2.  Two book clubs in the same classroom read the same book, but meet only with their own group.  Then at certain "rest stops", a student from one book club meets with another book club and uses book club discussions to move conversation forward.  Are the two book clubs finding the same responses?  The students then report back to their book club any new thinking or revised thinking from the buddy stop.
3.  Two classrooms in different schools participate in the same whole class read aloud. At certain "rest stops", buddies from each class are formed to discuss the signposts in the media world (blogs, Skype, etc..).  Are the two classrooms in different schools finding the same signposts?  The students then reflect on how this social act triggered any new thinking.

In all of these social acts, the signposts act as text triggers.  These text triggers will support the students in using natural strategies, not forced ones.

Now I am going to read a student novel and look for the signposts myself.  Check out A Year of Reading...Mary Lee tried this with a book titled, Don't Feed the Boy.  I am thinking of trying it with Eye of the Storm by Kate Messner.

Sunday, July 7, 2013

Using curiosity to get to know our new students...

At the start of the school year, we need to get to know our students....their likes, interests, favorite books...to build our communities and begin to move students forward.  There are activities out there that do just that...pre-made All About Me posters, filling paper bags with five objects that reveal more about us, interviewing a fellow classmate, just to name three.  But what if we also nudged our students to share what they think about and learn about in our intellectual community.  What do they wonder?  What has made them stop and question?  What type of thinking would make them act?  Is it animals? Events from history? Art?  What experiences in their lives have led them to situations that created wonder?  Was it a family vacation?  A tree seen on a nature walk?  A story from a weekend with grandparents?  A news clip seen on television? Or watching a rollercoaster twist and turn over and over again?

I believe that students need an intellectual community that encourages wonder and promises a time to act on that curiosity,  Students need resources, technology, and time to have open inquiry and time to act on curricular inquiry.  Students also need opportunities for wonders to be shared and to have conversations with classmates that already have that known knowledge or clues to what we are wondering about.  I believe in supporting a community where known knowledge to new knowledge is just as important and valued as unknown knowledge to new knowledge.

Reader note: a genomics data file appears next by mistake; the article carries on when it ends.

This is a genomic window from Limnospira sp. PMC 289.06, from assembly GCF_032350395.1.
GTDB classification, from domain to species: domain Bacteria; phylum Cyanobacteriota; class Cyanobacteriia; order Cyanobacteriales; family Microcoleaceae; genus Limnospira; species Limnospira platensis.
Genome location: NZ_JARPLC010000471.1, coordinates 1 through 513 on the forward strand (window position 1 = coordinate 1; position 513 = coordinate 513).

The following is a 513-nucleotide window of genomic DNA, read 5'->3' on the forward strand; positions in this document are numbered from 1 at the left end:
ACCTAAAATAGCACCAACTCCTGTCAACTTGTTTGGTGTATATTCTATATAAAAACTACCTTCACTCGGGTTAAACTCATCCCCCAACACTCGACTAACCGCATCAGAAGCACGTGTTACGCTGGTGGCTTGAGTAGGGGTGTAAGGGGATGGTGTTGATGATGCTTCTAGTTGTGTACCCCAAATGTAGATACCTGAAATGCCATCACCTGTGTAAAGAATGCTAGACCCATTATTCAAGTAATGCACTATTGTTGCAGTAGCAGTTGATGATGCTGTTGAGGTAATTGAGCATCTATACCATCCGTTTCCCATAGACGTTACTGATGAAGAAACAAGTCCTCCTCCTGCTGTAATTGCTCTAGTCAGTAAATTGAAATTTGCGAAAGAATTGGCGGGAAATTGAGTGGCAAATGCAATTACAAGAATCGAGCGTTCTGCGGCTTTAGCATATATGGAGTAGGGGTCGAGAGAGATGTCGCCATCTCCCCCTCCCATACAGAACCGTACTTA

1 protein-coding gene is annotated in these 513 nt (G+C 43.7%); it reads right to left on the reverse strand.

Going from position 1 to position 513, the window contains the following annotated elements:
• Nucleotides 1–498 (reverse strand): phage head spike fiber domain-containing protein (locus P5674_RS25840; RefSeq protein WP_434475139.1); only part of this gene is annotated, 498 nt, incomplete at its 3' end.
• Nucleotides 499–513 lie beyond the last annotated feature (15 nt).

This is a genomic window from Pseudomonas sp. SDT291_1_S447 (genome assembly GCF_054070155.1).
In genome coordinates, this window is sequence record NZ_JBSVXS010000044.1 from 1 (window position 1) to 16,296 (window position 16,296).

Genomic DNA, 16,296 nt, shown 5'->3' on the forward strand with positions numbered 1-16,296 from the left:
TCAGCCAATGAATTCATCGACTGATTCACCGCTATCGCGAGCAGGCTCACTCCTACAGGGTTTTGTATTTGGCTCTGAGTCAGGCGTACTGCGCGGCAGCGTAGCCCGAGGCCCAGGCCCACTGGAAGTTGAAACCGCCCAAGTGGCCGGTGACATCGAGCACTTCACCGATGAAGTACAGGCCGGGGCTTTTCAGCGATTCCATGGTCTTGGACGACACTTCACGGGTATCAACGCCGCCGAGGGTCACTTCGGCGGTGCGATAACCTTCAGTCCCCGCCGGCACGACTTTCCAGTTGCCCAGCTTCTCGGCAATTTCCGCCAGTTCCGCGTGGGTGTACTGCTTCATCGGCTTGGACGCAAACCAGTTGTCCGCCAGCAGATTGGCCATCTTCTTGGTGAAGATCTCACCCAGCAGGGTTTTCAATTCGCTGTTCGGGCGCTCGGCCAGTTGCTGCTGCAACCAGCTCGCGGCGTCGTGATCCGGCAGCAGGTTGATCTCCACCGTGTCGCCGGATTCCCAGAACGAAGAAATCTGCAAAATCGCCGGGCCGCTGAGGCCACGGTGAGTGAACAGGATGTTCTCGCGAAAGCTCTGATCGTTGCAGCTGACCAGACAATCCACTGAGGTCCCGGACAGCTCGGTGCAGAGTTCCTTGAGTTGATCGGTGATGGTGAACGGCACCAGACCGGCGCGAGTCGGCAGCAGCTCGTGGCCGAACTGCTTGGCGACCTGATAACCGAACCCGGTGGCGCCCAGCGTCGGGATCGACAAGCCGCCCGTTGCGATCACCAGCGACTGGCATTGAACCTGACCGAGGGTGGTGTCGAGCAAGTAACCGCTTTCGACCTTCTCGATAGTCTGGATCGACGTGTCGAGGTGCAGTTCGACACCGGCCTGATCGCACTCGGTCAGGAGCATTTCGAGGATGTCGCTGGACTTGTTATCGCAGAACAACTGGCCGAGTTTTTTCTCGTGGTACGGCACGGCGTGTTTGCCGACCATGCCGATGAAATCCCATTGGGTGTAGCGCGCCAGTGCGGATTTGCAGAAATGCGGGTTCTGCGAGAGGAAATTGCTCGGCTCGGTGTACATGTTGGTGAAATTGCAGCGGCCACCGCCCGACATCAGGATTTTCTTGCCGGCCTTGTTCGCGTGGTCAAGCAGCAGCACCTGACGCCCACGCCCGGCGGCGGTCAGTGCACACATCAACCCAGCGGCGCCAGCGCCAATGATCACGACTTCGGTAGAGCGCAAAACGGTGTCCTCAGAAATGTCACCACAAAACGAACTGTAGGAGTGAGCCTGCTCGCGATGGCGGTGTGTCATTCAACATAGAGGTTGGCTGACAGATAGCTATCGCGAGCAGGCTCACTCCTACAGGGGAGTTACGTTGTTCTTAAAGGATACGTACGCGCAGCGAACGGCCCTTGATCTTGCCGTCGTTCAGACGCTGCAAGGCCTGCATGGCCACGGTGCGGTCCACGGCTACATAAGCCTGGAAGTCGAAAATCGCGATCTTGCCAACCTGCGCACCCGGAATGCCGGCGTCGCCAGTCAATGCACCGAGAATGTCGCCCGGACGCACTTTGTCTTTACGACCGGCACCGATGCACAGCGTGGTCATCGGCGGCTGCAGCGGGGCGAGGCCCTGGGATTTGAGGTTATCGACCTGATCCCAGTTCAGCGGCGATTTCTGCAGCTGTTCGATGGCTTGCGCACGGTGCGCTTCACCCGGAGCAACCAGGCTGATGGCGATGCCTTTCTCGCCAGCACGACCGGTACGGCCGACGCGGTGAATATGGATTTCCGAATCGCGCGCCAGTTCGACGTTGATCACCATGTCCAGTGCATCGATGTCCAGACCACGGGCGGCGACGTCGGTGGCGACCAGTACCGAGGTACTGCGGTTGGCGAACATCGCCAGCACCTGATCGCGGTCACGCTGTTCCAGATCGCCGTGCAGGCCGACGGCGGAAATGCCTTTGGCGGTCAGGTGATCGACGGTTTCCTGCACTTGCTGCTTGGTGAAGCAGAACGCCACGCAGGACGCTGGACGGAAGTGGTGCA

One way to start the year is to have students bring in a picture of something that has made them wonder...something that has driven them to ask a question...want to know more.  Students would share their pictures and write a clue.  A clue that would give someone with "unknown" knowledge a starting point.

Here is the picture my son would bring in...
 His clue would be: Florida Panhandle

The picture and clue are then put on the following bulletin board...notice the computer right next to the interactive bulletin board?
During inquiry workshop, students can research more about the photograph.  There are no specific questions to answer and would pin what they learned on index cards next to the picture.  This is used for open inquiry, but could also open with curricular topics.

Directions: Once the board is filled with action and knowledge.  Repeat. :)

PS...No sea creatures were hurt in the photograph.  Just scooped up in a pink bucket and adored by many beach walkers.  They were released back to the Gulf within a few minutes.  Check out this site if you want to learn more about these creatures...Blue Button Jelly (link includes video of how they move...next thought...how were they impacted with the Gulf Oil Spill from a few years ago?)

His second place photograph.  Clue:  White line shows how high the Cumberland River was. (2010 Tennessee Cumberland River Flood)

Friday, July 5, 2013

Creating a classroom schedule...

It is this time of year when I have many conversations with teachers about creating their classroom schedules.  As a literacy coach, it is my role to listen, hear beliefs, see constraints, understand purposes, acknowledge promises, and support defining structures that are predictable and maintainable.

Here is a walk through of creating a classroom schedule that considers variables, illuminates beliefs, and makes promises.

1.  Plug in variables that you do not have control over...lunch, recess, specials, etc...
 2.  If your team has decided to have any common math or language arts blocks, this is the time to plug them in.  It is easy to see open spots as you discuss your common goal.  The team below needed a common math time so they could include the intervention teacher and the gifted intervention specialist.